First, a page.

The PostgreSQL project has released the beta of
its 8.4 version, with the final release expected in late June or July. Like
previous PostgreSQL releases, 8.4 features dozens of enhancements
throughout the code, but Bruce Momjian, a member of PostgreSQL's core team
since the project was founded in 1996, described it as a "more surgical
release" with improvements tending to cluster in select areas. In
particular, that area seems to be administrative features. However, almost
as interesting as the features in the beta are the ones that failed to meet
the cut this time, and the project's struggle to control the release
process as it undergoes major growth.
Momjian explained the release's more targeted approach as the result of the
project's advanced state. "You see a real consolidation in this
release," he said, "and I think that's because you're seeing a
much more complete feature set. You're seeing a real maturity of the code
base, which is kind of surprising, because, if you looked a few years ago,
you'd see changes all over the map."
At the same time, Momjian characterized the PostgreSQL code as being
constantly revised, so that the project is unlikely to need any time soon the kind of major revision that KDE underwent last year.
always been a fear of ours, but we've actually never had to do it. And I
think the reason is that, in general, we're always restructuring our source
code. So we're always having to re-engineer things and clean them up.
For example, by the end of the Windows port [in 2003], the code was
cleaner than when we started. You'd think that after adding a Windows port,
the code would be just — you know — spaghetti code central,
right? But we end up abstracting a lot of the Unix-specific behavior into a
portability library. so now, a lot of the assumptions that you make about
Unix are now codified in a separate place. And then you put the Windows
pieces in there, and it works really well, too.
Nor is the project
hesitant about altering behavior or deprecating legacy code in the name of
what Momjian called "high standards and the promise of
PostgreSQL releases tend to be one to two years apart, with far too many
features to mention in any detail. Many of these features are highlighted
in a PDF presentation by Momjian entitled, "Upcoming
PostgreSQL Performance Features [PDF]", including Column Level Permissions
and Per-Database Locales. However, if you ask active contributors what the
major enhancements are in the 8.4 release, their answers emphasize
automated administrative features.
Selena Deckelmann, user groups leader in the project, emphasized changes to
Space Map, which maps unused space in a database. In previous releases,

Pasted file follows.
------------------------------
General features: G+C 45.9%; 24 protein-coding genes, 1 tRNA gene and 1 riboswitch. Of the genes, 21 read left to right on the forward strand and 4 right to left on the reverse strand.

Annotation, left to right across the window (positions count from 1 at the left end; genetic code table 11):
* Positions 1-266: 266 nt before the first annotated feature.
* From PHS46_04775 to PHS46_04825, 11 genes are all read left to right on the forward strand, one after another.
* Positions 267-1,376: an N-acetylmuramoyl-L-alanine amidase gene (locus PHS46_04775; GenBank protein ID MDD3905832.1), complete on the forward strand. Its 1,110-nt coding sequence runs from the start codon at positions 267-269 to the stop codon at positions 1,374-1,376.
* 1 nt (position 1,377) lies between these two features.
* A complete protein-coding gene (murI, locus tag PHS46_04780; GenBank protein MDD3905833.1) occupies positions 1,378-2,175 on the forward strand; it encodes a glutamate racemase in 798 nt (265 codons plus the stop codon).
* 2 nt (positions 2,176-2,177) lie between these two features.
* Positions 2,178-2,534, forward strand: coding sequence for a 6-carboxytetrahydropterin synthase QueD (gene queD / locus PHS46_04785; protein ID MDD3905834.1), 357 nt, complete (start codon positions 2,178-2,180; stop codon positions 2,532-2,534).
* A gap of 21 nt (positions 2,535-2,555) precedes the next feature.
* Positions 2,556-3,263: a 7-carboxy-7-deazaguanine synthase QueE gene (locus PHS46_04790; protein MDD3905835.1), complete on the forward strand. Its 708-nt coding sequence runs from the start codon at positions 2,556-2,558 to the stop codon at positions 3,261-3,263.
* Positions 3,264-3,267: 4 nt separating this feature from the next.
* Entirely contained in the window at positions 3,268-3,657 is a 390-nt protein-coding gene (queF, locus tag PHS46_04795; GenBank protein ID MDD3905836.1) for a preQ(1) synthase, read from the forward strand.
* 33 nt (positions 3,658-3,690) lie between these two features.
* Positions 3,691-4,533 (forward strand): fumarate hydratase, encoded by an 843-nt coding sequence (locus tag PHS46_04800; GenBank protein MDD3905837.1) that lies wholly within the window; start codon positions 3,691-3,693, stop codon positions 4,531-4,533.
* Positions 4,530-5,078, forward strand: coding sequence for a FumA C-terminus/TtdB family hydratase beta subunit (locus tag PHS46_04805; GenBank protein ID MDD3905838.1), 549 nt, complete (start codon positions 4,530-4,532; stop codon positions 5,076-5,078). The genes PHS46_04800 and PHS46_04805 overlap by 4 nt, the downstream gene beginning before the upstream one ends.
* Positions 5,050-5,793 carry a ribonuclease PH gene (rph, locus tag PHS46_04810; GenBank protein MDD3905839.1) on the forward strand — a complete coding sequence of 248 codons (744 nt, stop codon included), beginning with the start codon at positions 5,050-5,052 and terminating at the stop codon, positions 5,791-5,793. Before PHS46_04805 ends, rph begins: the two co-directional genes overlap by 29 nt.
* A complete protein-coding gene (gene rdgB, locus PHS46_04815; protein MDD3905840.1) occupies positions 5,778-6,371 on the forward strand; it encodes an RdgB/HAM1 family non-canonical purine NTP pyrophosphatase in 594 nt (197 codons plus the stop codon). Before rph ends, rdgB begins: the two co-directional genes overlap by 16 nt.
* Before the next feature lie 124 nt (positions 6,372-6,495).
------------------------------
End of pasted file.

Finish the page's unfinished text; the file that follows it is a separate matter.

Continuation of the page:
PostgreSQL could only detect newly freed space by an administrator manually
running the Vacuum
utility. By contrast, in the 8.4 release, freed space is re-mapped
automatically, saving both time and effort.
Deckelmann also called attention to a new feature called Visibility
Map. While in previous releases, Vacuum had to re-map all rows in a
table, regardless of whether they had changed, Visibility Map improves
performance by allowing the utility to skip rows that have not changed.
Yet another automated feature mentioned by Deckelmann is Auto
Explain, which captures the explain plan for a
query — that is, how the query finds results — and saves the
results, information that can be used to improve system load and the
efficiency of queries, and, ultimately, to reduce the costs of a database
"It's something that a lot of admins end up doing anyway,"
Deckelman observed, "They write a script that looks for long-running
queries, and then they go in and manually figure with each one what's
going on. It's kind of a neat feature that came from the Japanese
Josh Berkus, another core team member, noted that Oracle's Statspack, a set
of tools to generate statistics useful to database administrators, inspired
pgstat. As Berkus
explained the situation, users migrating from Oracle expect to see
comparable tools in PostgreSQL, and Statspack:
...allows you to see
exactly what's going on with your server internally in terms of how much
memory it's using, what queries it is running, and all those other things
that you need to know so that, when the load on the server starts going up,
you know what to do about it. We've had some hackish tools for a long time,
and have had some sophisticated activity logging, but activity logging is
not very interactive. So we're adding some new interactive tools. We're
trying to achieve an analog of what Statspack provides.
Berkus noted, though, that pgstat will not be stable enough to be installed
by default in 8.4. Instead, it will be shipped in postgresql-contrib, the
repository for tools that, for one reason or the other, are not part of the
regular installation. Some tools in contrib may be too specialized for most
installations, or illegal to ship under American restrictions on the
exporting of cryptographic tools, while others, like pgstat, are still in
According to Deckelmann, statistics in PostgreSQL receive another boost in
the 8.4 release with increased control over them. To reduce system
overhead, statistics are no longer automatically collected and written to
a file, operations that can have significant system overhead if done
regularly. Instead, statistics can now be configured to run from a RAM disk
to improve performance.
However, if the latest release has a single outstanding feature, it is
parallel restore. As the name suggests, parallel restore allows admins to
restore a database with multiple processes, rather than a single thread.
Berkus, who runs his own PostgreSQL consulting business, said,
"[Parallel restore] is the feature i've been making the most use
of. I've been using it in beta already — pretty heavily. Because if
you have 300 gigabyte databases, upgrading them single-threaded is lethally
slow. It's a real issue."
He went on to describe parallel restore as a particularly difficult feature
to implement, all the more so because it had to accommodate past changes in
the PostgreSQL file format. While employed as a supervisor at Sun
Microsystems, Berkus said, he had two employees working on a similar
feature for a year and a half "without coming up with more than a
rough prototype." By contrast, PostgreSQL developed its version in
three weeks, followed by three months of debugging.
Features for the next release
As mentioned earlier on LWN,
PostgreSQL's core team had hopes of other major features being in the 8.4
release, particularly Hot Standby and SE-PostgreSQL.
Hot Standby is a feature that is a major step in improving PostgreSQL's